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We are using FxCop and it generates too many false positives to our liking. For instance, if a private method is invoked using reflection, then this method is reported as potentially unused - understandable and we suppress this warning explicitly using the SuppressMessage attribute. However, FxCop reports the same warning for the methods invoked from that method, which we already suppressed warnings about. This is stupid and generates too much noise.

There are also false reports on member variables used in these methods. Also, there are problems with generic types (I even saw something about it in MS connect).

Anyway, I am wondering if anyone knows whether Microsoft is going to upgrade FxCop, because it seems to be stuck in version 1.36 for a long time.

BTW, I we do not use StyleCop, because it is way too picky and we just do not have the time to examine all the zillion messages in order to suppress them all. Besides, the StyleCop report seem to augment, rather than replace FxCop.

Maybe anyone can suggest a good alternative to FxCop?

We are using VS2008 pro.


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StyleCop exists for a different purpose than FxCop, so it's not really relevant. – AakashM May 27 '10 at 9:08

Have a look at Gendarme, it's a lot like fxCop but from the Mono project.

Gendarme is a extensible rule-based tool to find problems in .NET applications and libraries. Gendarme inspects programs and libraries that contain code in ECMA CIL format (Mono and .NET) and looks for common problems with the code, problems that compiler do not typically check or have not historically checked. --

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An alternative to FxCop would be to use the tool NDepend that lets write Code Rules over C# LINQ Queries (namely CQLinq). Disclaimer: I am one of the developers of the tool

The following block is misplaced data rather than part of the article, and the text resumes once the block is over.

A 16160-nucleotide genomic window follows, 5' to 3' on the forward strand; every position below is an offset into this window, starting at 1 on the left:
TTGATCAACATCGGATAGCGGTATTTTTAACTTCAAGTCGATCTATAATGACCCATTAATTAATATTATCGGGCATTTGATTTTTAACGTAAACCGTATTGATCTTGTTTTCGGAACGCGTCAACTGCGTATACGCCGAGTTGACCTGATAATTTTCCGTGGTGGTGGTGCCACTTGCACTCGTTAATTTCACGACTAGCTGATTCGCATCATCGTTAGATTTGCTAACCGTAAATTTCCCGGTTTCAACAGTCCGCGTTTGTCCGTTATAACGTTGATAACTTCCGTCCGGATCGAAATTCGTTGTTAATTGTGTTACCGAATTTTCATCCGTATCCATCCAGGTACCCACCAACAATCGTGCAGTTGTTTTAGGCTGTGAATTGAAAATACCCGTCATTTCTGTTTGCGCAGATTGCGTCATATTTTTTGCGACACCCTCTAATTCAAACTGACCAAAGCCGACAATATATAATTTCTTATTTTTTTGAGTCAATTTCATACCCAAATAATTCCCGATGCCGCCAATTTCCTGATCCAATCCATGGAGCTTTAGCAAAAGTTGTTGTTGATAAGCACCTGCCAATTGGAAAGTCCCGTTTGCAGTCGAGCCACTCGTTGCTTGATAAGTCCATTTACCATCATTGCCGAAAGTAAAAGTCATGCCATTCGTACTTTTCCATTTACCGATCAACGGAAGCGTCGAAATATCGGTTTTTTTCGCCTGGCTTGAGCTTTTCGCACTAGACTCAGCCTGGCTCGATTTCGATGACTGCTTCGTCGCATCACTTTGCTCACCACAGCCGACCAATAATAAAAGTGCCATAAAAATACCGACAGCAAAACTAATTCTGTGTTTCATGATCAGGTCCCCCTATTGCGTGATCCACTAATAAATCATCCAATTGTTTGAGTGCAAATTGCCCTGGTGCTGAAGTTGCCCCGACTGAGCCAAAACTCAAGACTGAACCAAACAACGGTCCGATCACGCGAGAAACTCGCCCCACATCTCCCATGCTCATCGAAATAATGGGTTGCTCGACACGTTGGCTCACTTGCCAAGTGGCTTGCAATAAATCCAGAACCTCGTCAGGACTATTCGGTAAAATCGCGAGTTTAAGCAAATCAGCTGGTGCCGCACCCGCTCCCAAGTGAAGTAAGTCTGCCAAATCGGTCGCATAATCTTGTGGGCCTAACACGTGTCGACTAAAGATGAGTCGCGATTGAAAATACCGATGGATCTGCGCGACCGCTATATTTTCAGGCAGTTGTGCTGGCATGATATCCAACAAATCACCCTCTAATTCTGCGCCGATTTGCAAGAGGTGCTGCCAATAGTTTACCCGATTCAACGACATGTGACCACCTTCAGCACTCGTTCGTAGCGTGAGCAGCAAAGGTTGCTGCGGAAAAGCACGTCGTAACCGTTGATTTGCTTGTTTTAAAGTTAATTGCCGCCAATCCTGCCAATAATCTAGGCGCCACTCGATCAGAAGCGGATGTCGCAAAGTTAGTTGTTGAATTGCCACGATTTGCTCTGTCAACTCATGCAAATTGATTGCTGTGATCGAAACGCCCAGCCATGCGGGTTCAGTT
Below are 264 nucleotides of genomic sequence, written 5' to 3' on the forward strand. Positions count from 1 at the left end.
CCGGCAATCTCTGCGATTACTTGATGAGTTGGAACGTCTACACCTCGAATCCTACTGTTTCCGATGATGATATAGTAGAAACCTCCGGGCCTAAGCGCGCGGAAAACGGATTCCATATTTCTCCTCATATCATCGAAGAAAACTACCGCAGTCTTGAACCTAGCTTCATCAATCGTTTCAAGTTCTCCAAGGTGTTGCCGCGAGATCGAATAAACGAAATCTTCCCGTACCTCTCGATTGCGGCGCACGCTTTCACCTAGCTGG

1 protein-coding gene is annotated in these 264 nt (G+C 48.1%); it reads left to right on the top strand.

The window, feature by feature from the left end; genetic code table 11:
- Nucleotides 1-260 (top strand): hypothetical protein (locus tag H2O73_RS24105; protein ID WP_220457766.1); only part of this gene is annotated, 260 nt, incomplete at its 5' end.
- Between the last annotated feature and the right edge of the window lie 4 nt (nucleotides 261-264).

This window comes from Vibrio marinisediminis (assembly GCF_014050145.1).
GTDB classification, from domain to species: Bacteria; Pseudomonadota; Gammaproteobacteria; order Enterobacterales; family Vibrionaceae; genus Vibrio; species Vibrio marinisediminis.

More than 200 code rules are proposed by default. Customizing existing rules or creating your own rules is straightforward thanks to the well-known C# LINQ syntax.

To keep the number of false-positives low, CQLinq offers the unique capabilities to define what is the set JustMyCode through special code queries prefixed with notmycode. More explanations about this feature can be found here. Here are for example two notmycode default queries:

To keep the number of false-positives low, with CQLinq you can also focus rules result only on code added or code refactored, since a defined baseline in the past. See the following rule, that detect methods too complex added or refactored since the baseline:

warnif count > 0 
from m in Methods
where m.CyclomaticComplexity > 20 &&
      m.WasAdded() || m.CodeWasChanged()
select new { m, m.CyclomaticComplexity }

Finally, notice that with NDepend code rules can be verified live in Visual Studio and at build process time, in a generated HTML+javascript report.

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Interesting. I should find some time to explore it. – mark Oct 19 '10 at 13:33

If you use an FxCop project file, you can turn off rules and rule groups. This is a bit heavy-handed, but if particular rules are causing you issues, or simply do not apply, this is the way to go. And it saves you having to annotate your code. It's worth reviewing each rule that generates results and deciding whether it applies to you or not.

For what it's worth, the FxCop team are working on an update. I guess it's taking a while since there is a new code analysis engine in use.

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Thanks. We did switched off many rules, but I do not want to disable the rule that indicates unused private code. However, this is the rule which also has the most number of false positives. – mark Jun 2 '10 at 7:31
FxCop, just like anything else, is not perfect, but for the most part the benefits of using it outweigh the downsides. It's important to consider that the default rules are not for everyone, and the ruleset needs to be adjusted for your needs. It's a tricky balancing act sometimes, but like I said, I consider it worthwhile at the end. – Grant Palin Jun 2 '10 at 20:29

Visual Studio now comes with Code analysis instead - a built-in FXCop:

Microsoft Visual Studio 2005 and Visual Studio 2008 Team System Development Editions both include "Code Analysis", which is based on FxCop.

You can write custom rules in FXCop if it doesn't do what you want.

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